One of those, Davy O'Halloran, detailed a series of disciplinary measures which he considered had left him humiliated. That, rather than Clare's victory, formed the theme for Fitzgerald's post-match discussion with reporters. Clare's league season came down to a relegation game against the All-Ireland champions. Clare gave their best performance of the year but fell to a late strike from Cillian Buckley, 1-18 to 1-17.
“We are absolutely gutted,” Fitzgerald said on Clare FM a few days later.
“I knew . . . I believed in my heart we were going to win today. But listen, they gave us everything they had. I know how tight the players are. I know how tight as a management they are. Listen, we have won four All-Irelands in 130 years. And just because we won U-21s doesn’t mean we have the right to go on and win this and that afterwards. That is rubbish.
“There are teams like
and Galway who have won titles like those and won nothing afterwards. We have to mind lads after winning. We have to keep their heads on the ground and work harder.
“And we will work harder. Can I say we are going to be successful this summer? I don’t know. But I can tell you one thing. Between this summer and the next two or three summers we will be working very hard to get a fifth All-Ireland back to Clare in 130 years.
“Keep things in perspective. Let’s not get carried away. That is what myself and the players try to do. And I would like to thank the genuine supporters that have stood behind us especially over this trying last month. They know what we are about.”
The address contained the key notes of Fitzgerald’s belief system.
Time and time again he goes into matches with the sense that he can will a victory out of the day through pure desire and faith. No matter how often or how hard he and his team get knocked, they will get right back up again. He has been consistent in that regard.
Just an hour after they won the All-Ireland, he singled out the work ethic of his players as their biggest asset.
“They exceeded my expectations, yes. My job is to keep the pressure off them as much as I can. But in my heart of hearts I knew anything was possible with them. I believe in them so much.”
That has always been plain to see. Fitzgerald has always been a man struggling to contain the emotion he feels for a county team. It makes him stand out; an obvious focus of attention for opposition supporters, a gift from heaven for the satirists.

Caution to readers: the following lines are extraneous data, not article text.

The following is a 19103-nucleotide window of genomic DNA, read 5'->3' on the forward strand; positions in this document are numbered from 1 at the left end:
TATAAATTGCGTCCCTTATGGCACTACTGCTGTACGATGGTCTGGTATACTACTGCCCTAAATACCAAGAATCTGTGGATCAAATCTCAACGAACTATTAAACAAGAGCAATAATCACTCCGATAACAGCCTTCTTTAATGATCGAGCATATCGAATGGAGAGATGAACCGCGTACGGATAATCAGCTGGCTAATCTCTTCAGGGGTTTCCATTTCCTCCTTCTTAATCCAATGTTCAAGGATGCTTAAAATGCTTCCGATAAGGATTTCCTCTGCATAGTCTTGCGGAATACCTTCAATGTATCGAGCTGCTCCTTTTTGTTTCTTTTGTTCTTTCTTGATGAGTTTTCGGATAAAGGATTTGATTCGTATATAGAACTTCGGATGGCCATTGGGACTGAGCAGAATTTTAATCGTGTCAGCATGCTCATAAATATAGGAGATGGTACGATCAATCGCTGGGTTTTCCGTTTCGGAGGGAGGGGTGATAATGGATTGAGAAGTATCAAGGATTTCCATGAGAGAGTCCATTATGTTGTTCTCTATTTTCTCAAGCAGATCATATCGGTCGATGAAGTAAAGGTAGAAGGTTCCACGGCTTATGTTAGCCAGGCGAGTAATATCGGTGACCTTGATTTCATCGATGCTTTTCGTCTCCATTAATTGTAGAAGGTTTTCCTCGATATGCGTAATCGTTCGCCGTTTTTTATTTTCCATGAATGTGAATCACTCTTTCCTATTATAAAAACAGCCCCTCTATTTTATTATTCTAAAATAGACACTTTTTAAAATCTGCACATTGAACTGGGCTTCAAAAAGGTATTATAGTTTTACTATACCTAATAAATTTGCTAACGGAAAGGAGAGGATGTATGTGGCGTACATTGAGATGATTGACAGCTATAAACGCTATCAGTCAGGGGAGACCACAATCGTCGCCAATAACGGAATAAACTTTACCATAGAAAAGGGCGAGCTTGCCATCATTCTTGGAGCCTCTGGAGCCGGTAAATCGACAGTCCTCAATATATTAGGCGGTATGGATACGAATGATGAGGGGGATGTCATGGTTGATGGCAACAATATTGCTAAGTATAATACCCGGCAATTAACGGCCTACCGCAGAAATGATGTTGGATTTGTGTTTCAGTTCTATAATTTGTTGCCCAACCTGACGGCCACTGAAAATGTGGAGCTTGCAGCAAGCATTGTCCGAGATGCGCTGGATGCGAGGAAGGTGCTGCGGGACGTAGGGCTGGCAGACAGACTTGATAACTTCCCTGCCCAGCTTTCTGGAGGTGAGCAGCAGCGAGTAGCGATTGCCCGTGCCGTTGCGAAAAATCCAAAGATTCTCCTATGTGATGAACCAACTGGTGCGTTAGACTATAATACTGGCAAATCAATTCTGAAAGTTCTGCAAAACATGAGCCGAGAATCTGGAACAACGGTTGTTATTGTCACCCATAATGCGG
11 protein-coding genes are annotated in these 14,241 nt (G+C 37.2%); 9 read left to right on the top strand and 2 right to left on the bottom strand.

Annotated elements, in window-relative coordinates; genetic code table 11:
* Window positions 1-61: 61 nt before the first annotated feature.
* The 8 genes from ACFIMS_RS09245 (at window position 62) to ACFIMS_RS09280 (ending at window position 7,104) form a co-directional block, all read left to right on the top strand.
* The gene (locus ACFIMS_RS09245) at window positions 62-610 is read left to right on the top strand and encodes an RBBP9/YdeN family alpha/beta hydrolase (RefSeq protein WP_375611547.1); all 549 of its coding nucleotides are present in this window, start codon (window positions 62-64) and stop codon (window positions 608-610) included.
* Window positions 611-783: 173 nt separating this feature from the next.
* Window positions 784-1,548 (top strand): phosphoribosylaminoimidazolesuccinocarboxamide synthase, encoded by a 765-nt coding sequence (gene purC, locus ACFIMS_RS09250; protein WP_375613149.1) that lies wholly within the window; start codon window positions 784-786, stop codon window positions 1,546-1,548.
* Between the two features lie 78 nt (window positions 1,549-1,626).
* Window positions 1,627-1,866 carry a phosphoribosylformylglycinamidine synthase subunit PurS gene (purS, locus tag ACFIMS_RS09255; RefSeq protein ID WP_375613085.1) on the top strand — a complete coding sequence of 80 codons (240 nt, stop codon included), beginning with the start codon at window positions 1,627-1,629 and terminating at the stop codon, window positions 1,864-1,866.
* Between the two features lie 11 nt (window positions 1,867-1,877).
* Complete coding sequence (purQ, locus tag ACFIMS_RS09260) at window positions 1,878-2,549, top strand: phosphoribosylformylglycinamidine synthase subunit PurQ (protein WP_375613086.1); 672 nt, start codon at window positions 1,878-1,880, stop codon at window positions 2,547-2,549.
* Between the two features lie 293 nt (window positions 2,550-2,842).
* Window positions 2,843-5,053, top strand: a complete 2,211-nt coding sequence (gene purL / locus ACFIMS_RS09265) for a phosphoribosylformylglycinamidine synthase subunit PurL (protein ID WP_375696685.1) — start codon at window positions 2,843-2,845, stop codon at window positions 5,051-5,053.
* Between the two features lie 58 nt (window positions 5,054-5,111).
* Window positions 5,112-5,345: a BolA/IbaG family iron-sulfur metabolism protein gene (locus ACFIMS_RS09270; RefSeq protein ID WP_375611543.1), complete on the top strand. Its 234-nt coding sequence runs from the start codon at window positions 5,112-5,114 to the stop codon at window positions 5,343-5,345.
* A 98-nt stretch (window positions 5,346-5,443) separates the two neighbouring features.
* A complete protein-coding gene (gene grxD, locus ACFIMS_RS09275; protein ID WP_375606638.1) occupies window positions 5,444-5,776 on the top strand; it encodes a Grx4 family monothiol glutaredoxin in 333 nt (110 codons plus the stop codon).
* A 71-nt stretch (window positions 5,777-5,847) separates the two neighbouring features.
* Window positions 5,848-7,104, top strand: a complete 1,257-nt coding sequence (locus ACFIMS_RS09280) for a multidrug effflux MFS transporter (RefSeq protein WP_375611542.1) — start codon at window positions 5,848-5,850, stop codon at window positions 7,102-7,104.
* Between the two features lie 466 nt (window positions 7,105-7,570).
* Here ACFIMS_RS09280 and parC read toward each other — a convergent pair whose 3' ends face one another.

There are days when he appears to feel that all kinds of powers are at work just to thwart his team and cannot hide his sense of injustice. He is often preoccupied by the role of the referees, believing that Clare cannot get a fair break. Sometimes he has reason. Sometimes not.
When Clare were pipped by TJ Ryan's young Limerick team, Fitzgerald's 'no comment' interview with Clare McNamara on RTÉ became the instant talking point. It inferred that if he said anything, he might say everything. So he kept it under wraps. Later, in an empty dressing room, he looked spent but spoke at length and spoke reasonably, hinting at his unhappiness at the officiating and reiterating his faith in the boys.
Last week’s qualifier win over Offaly was almost inevitable given how far the Faithful County have fallen in recent seasons. Still, you could hear the relief in Fitzgerald’s voice afterwards that he was walking out of a winning dressing room after a championship game, a relief that maybe they have shaken off the black dog.
The return from Boston of Colm Galvin restores one of the key instruments of the Clare game to the panel. A clear-the-air interview with the Clare Champion in June served to dispel the perception that Fitzgerald rules his squad with an iron fist.
This evening in Thurles, Fitzgerald and Clare find themselves in a familiar place. They are at a crossing point. He can point to what happened last time they went on a run through qualifiers.
Have they broken the bad spell? Not for the first time, they will find out through Cork.